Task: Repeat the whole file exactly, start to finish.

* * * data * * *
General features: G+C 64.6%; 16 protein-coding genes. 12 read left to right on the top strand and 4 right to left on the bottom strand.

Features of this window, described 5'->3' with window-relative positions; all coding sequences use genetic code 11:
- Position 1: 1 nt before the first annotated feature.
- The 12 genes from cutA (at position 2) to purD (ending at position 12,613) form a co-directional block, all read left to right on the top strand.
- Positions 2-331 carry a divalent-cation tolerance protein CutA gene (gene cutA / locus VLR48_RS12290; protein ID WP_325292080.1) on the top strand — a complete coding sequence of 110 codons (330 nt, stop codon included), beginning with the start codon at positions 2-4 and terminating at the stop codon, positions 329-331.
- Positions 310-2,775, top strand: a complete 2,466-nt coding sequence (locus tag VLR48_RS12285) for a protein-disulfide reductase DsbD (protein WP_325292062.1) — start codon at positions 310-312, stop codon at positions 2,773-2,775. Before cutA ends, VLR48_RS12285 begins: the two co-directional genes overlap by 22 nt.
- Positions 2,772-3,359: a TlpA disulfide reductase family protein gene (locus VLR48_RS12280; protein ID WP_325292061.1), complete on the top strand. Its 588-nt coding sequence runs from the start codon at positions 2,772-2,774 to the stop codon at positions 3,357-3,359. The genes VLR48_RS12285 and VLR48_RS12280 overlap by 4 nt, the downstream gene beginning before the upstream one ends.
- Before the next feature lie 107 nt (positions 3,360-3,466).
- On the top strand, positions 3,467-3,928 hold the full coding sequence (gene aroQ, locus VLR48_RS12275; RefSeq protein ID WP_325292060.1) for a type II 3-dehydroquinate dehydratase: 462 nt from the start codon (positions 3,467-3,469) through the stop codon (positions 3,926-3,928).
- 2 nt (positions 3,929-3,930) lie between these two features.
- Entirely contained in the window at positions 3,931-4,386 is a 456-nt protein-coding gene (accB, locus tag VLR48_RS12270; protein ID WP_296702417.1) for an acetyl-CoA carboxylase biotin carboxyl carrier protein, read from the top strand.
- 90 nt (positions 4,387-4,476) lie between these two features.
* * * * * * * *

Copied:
General features: G+C 64.6%; 16 protein-coding genes. 12 read left to right on the top strand and 4 right to left on the bottom strand.

Features of this window, described 5'->3' with window-relative positions; all coding sequences use genetic code 11:
- Position 1: 1 nt before the first annotated feature.
- The 12 genes from cutA (at position 2) to purD (ending at position 12,613) form a co-directional block, all read left to right on the top strand.
- Positions 2-331 carry a divalent-cation tolerance protein CutA gene (gene cutA / locus VLR48_RS12290; protein ID WP_325292080.1) on the top strand — a complete coding sequence of 110 codons (330 nt, stop codon included), beginning with the start codon at positions 2-4 and terminating at the stop codon, positions 329-331.
- Positions 310-2,775, top strand: a complete 2,466-nt coding sequence (locus tag VLR48_RS12285) for a protein-disulfide reductase DsbD (protein WP_325292062.1) — start codon at positions 310-312, stop codon at positions 2,773-2,775. Before cutA ends, VLR48_RS12285 begins: the two co-directional genes overlap by 22 nt.
- Positions 2,772-3,359: a TlpA disulfide reductase family protein gene (locus VLR48_RS12280; protein ID WP_325292061.1), complete on the top strand. Its 588-nt coding sequence runs from the start codon at positions 2,772-2,774 to the stop codon at positions 3,357-3,359. The genes VLR48_RS12285 and VLR48_RS12280 overlap by 4 nt, the downstream gene beginning before the upstream one ends.
- Before the next feature lie 107 nt (positions 3,360-3,466).
- On the top strand, positions 3,467-3,928 hold the full coding sequence (gene aroQ, locus VLR48_RS12275; RefSeq protein ID WP_325292060.1) for a type II 3-dehydroquinate dehydratase: 462 nt from the start codon (positions 3,467-3,469) through the stop codon (positions 3,926-3,928).
- 2 nt (positions 3,929-3,930) lie between these two features.
- Entirely contained in the window at positions 3,931-4,386 is a 456-nt protein-coding gene (accB, locus tag VLR48_RS12270; protein ID WP_296702417.1) for an acetyl-CoA carboxylase biotin carboxyl carrier protein, read from the top strand.
- 90 nt (positions 4,387-4,476) lie between these two features.